The gruesome scene above started out as a sweet teddy bears' birthday party, but quickly degenerated into a fiery conflagration when the bears' robot servant attempted to cut them a piece of cake.
This nameless failure of a robo-waiter (seen in action below) was the winning video entry in SparkFun Electronics' Antimov competition – a contest challenging amateur robot engineers to build a bot that defies Isaac Asimov's third Law of Robotics: that a robot must protect its own existence.
A robot in Slovenia is bringing the pain in name of science, repeatedly punching human research subjects in an effort to see just how much of a beating they can take. As New Scientist points out, this is a stark violation of Asimov's first law of robotics, but the scientists behind the study say the point of the study is to better define that rule.
The long-awaited robot-led holocaust may happen any day now. That seems to be the finding of a secret conference of the world's top computer scientists, roboticists, and artificial intelligence researchers. The clandestine meeting focused on topics surrounding advancements in robotics and how they could quickly spiral out of human control. This includes the danger that robots could autonomously kill humans -- a danger than conference participants believe may already exist.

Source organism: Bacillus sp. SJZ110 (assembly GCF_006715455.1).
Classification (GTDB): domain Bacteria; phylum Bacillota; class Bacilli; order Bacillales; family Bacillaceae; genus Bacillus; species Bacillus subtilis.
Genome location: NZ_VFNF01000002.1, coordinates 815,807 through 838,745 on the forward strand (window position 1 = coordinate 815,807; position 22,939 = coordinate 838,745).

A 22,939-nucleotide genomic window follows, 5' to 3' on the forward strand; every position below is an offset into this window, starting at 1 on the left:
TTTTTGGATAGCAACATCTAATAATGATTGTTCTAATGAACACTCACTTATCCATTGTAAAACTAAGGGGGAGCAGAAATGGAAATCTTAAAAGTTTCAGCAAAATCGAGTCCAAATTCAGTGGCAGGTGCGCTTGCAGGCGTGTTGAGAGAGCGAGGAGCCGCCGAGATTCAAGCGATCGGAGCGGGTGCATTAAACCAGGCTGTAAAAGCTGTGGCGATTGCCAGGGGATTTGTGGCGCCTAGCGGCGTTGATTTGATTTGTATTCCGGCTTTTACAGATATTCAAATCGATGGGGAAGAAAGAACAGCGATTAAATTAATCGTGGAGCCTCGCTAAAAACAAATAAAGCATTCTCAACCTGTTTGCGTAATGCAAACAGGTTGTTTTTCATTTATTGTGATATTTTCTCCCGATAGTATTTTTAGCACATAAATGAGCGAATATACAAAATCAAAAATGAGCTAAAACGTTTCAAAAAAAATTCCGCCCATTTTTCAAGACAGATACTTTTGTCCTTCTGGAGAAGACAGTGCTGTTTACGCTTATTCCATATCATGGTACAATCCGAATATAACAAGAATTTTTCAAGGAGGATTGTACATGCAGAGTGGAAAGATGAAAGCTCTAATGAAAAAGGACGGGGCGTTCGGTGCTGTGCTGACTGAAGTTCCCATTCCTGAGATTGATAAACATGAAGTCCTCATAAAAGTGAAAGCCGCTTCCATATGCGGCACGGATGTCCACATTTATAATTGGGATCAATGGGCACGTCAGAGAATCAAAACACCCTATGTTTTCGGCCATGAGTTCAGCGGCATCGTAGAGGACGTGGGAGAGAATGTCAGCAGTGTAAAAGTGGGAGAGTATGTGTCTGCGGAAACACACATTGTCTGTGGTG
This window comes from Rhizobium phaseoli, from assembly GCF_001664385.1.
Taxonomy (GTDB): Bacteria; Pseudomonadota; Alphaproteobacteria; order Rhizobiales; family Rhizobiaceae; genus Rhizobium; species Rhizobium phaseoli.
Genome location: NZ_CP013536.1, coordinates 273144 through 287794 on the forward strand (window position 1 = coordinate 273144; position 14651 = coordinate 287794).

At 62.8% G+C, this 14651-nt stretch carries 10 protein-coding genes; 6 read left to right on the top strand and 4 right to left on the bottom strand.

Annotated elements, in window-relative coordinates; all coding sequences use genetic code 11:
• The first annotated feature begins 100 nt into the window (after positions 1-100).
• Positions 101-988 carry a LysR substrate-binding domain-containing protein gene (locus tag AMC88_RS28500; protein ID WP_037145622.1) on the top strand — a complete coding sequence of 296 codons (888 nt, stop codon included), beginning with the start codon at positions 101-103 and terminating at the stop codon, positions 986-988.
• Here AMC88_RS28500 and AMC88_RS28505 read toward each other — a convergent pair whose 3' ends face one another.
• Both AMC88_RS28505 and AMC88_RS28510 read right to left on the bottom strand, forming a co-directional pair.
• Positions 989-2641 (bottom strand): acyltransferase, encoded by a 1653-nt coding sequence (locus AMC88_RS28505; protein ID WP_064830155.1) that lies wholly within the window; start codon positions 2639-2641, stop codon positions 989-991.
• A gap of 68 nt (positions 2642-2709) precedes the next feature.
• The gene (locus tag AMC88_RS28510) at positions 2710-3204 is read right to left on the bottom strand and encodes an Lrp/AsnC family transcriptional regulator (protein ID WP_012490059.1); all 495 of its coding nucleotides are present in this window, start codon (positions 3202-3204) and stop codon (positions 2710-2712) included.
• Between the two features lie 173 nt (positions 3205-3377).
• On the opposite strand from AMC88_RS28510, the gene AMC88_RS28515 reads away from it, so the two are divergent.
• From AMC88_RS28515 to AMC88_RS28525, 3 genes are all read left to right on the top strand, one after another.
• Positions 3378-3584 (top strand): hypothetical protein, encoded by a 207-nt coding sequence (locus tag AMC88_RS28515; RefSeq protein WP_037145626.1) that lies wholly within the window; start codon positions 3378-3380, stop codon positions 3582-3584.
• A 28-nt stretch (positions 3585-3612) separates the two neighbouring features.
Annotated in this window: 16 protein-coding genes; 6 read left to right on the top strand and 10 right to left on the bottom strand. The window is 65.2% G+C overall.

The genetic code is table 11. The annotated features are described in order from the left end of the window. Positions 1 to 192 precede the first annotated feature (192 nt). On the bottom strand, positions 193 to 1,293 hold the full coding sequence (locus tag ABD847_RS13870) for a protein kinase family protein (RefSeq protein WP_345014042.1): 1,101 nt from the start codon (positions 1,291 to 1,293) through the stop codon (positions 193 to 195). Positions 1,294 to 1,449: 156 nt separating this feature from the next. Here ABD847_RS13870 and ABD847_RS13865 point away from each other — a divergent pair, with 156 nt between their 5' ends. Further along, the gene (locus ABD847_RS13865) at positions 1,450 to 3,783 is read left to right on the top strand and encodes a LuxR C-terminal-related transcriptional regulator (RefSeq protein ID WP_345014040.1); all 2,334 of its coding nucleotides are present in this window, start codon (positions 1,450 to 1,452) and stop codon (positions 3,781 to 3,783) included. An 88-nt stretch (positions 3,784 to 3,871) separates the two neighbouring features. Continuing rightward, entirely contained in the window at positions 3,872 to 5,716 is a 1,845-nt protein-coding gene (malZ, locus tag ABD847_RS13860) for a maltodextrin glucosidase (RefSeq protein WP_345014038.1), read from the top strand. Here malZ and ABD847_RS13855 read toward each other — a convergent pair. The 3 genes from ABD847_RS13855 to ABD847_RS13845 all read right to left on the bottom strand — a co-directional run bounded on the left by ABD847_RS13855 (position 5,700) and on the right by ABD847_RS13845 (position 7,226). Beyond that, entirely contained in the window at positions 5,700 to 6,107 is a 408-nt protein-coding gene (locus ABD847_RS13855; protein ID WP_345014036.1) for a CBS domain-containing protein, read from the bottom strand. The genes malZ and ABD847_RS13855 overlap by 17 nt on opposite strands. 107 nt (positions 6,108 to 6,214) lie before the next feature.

By Gregory MonePosted 06.29.2007 at 4:28 pm 5 Comments
One law down, two to go? iRobot, manufacturer of the Roomba vacuum, has teamed up with Taser to arm its Packbot robots with stun guns. But its hard to say whether this is actually a violation of the first of science fiction author Isaac Asimovs Three Laws of Robotics: A robot may not injure a human being or, through inaction, allow a human being to come to harm. Clearly, arming a robot with a stun gun is the first step towards breaking that rule. But the Packbots, currently used as bomb inspectors in Iraq, are remote-controlled. If theres a human operator standing at a distance with his finger on the Taser trigger, is it really the robot thats doing the harm? Yeah, probably. But please discuss.—Gregory Mone
Octavia Butler, one of the most original voices in science fiction of the past 30 years, died on Friday after suffering a fatal concussion. Although she wasnt as well-known outside the genre as, say, Isaac Asimov, Butlers works were as thought-provoking as any I have ever read, tackling religion, gender and race issues within the boundaries of some highly imaginative speculative fiction. Butler was the first SF writer to win a MacArthur genius grant (it has since been awarded to David Foster Wallace and Jonathan Lethem, both writers with loose affiliations to the speculative fiction and SF communities) and was one of the few African-American women writing SF in any form. Her novels and short stories won the Hugo, Nebula and James Tiptree, Jr., awards. Butlers last novel, Fledgling, was published last year. —Martha Harbison